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Posts Tagged ‘T&T’

Through the window I spotted the round timber lorry edging into the yard.

Wait until you see what was on this lorry… very exciting!  This is the first of about 10 lorries that are on their way into the yard with some stunning logs.

Graham and Grant have just started sticking them but they aren’t going fast enough for me to show you the evidence now. They do have a camera with them to photograph as they work so I’m looking forward to seeing what’s on the menu…

I heard mention of huge logs having to be cut down from 30ft length and so wide and heavy they have to be transported in half logs… I don’t think the two G’s will be lifting those boards by hand !

Visit our website to find out more about what we do on our website www.englishwoodlandstimber.co.uk

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It’s all about the wood.

It’s why we do what we do. It’s all we do.

Our work  is to produce beautiful timber. It’s the kind of work that hasn’t changed in over 30 years… and the same can probably be said for our methods but that is a good thing!

We’re all working with a knowledge that has been passed down through the company since the sawmill was started on this site in the 1940’s (wanna see some pictures? … give me a few days… I know I put them somewhere round here) .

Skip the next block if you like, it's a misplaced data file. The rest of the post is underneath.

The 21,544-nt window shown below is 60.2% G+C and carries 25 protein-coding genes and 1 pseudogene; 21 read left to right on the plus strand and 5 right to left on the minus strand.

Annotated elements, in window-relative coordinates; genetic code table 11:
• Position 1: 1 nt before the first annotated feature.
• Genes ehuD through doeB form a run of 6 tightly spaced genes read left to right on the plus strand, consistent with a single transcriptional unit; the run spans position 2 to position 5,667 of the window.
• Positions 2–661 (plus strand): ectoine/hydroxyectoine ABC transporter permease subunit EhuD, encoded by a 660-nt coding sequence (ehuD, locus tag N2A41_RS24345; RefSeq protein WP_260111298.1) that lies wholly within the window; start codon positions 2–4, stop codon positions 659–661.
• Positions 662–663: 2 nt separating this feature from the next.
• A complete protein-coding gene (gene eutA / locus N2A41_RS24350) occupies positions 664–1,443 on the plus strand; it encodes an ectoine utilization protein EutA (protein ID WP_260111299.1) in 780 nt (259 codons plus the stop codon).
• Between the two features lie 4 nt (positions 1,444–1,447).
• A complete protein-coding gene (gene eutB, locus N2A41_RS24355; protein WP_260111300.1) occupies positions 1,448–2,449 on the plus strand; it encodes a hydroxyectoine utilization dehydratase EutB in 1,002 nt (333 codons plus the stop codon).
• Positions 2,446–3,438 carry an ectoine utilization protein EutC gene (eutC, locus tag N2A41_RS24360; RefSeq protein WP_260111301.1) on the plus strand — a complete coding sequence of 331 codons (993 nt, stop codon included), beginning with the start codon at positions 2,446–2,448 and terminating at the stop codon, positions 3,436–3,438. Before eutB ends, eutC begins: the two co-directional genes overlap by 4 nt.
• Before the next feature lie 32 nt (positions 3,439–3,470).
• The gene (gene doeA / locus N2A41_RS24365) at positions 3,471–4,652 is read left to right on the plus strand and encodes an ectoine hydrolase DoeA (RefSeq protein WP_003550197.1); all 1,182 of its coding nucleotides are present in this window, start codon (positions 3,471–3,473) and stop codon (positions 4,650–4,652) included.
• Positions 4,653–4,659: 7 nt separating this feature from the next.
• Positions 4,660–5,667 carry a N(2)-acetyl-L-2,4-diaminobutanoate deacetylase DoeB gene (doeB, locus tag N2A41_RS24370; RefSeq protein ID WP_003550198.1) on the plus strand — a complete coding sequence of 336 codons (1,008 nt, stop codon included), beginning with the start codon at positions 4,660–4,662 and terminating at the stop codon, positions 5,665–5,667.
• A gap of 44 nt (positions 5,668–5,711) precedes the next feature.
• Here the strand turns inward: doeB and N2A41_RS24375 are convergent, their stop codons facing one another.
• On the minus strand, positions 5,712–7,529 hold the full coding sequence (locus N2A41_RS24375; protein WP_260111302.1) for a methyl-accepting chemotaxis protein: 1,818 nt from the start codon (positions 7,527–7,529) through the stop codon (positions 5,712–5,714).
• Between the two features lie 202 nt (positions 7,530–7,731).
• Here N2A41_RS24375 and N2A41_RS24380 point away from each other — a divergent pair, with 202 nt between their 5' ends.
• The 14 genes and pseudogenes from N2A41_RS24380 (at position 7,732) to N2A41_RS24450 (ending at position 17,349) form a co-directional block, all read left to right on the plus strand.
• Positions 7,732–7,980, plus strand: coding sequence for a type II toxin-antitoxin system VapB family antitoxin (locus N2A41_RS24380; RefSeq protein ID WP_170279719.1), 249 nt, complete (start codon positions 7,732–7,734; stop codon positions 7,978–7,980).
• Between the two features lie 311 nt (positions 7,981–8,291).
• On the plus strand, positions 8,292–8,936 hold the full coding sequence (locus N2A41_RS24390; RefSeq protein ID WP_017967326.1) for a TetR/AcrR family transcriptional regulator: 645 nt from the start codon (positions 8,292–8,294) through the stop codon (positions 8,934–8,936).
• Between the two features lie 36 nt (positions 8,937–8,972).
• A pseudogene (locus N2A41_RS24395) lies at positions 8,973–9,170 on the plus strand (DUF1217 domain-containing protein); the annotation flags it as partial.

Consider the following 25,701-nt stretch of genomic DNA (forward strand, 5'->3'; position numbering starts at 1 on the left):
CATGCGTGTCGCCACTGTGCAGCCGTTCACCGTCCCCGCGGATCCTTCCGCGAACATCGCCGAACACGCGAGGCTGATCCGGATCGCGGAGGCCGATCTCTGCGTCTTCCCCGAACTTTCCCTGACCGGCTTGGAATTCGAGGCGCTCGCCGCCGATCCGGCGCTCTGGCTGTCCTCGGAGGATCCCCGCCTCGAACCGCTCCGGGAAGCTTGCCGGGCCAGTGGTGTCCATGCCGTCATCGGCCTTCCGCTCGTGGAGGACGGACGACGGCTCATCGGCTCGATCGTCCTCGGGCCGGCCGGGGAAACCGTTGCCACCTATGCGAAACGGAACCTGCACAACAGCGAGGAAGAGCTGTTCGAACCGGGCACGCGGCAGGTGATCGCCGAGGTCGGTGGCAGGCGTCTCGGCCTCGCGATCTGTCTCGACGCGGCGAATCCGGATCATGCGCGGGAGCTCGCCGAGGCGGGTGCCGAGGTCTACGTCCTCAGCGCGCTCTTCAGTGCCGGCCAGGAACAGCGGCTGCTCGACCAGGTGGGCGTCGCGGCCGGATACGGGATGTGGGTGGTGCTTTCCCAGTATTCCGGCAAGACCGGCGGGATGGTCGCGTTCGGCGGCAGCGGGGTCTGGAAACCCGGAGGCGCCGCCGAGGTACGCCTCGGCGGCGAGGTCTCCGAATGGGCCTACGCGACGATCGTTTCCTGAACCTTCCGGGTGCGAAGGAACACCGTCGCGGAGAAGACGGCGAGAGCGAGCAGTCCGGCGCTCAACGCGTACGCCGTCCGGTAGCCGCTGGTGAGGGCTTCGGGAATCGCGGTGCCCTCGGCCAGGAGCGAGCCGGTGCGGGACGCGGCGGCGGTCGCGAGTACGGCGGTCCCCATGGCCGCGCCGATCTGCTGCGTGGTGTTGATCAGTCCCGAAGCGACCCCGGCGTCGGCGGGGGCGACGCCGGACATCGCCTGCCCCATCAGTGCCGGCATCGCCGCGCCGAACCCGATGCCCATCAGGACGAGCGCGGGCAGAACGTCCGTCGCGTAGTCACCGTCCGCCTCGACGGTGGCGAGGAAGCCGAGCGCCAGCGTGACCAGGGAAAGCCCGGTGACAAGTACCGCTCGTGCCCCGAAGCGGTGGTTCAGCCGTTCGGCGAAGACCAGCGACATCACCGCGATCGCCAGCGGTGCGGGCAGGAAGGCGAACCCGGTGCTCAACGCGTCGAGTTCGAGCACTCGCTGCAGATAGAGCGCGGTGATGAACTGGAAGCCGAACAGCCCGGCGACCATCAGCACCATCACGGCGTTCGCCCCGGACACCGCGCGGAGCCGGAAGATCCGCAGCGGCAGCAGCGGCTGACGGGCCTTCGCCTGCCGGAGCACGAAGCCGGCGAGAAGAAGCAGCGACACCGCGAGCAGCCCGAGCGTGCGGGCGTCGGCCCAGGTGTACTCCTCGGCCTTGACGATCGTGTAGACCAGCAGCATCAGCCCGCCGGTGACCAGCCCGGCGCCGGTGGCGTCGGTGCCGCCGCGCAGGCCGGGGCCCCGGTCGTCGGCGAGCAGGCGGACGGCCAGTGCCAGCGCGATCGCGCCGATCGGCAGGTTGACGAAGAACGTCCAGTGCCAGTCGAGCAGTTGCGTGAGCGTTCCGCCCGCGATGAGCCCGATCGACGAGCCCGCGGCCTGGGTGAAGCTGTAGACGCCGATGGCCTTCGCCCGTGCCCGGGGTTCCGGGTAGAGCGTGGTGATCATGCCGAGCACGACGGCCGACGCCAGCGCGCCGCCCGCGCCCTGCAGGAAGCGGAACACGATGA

So I thought it might be interesting to try to capture some of the ‘how’ of what we do.

The guys seemed quite into that, so one day Graham and Grant went to work with a camera and this is what they gave me.

How we put a log into ‘stick’

I think it’s a nice place to start because it’s the near beginning of  life-in-the-yard if you’re a piece of wood…   ready?

Hang on it’s a roller coaster ride!

So, the log Graham and Grant are working on here is a 46mm thick (will be 41mm stock), prime Oak cut through & through (T&T). It’s one of a mixed parcel of Sweet Chestnut, Oak & Pippy Oak that were cut in the first week of January this year.

First of all the freshly cut, tightly banded log gets retrieved from the yard and brought to a good flat working space with the loadall. The back of Peter’s kiln dried shed is a favourite spot… out of the weather and within earshot of Cliff and the Shadows ! (more…)

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One dreary January morning earlier this week we finally lost our old re-saw to the bandmill in the sky (the bandsaw we used for re-sawing boards & beams rather than cutting logs) commonly known as the scrap yard! (more…)

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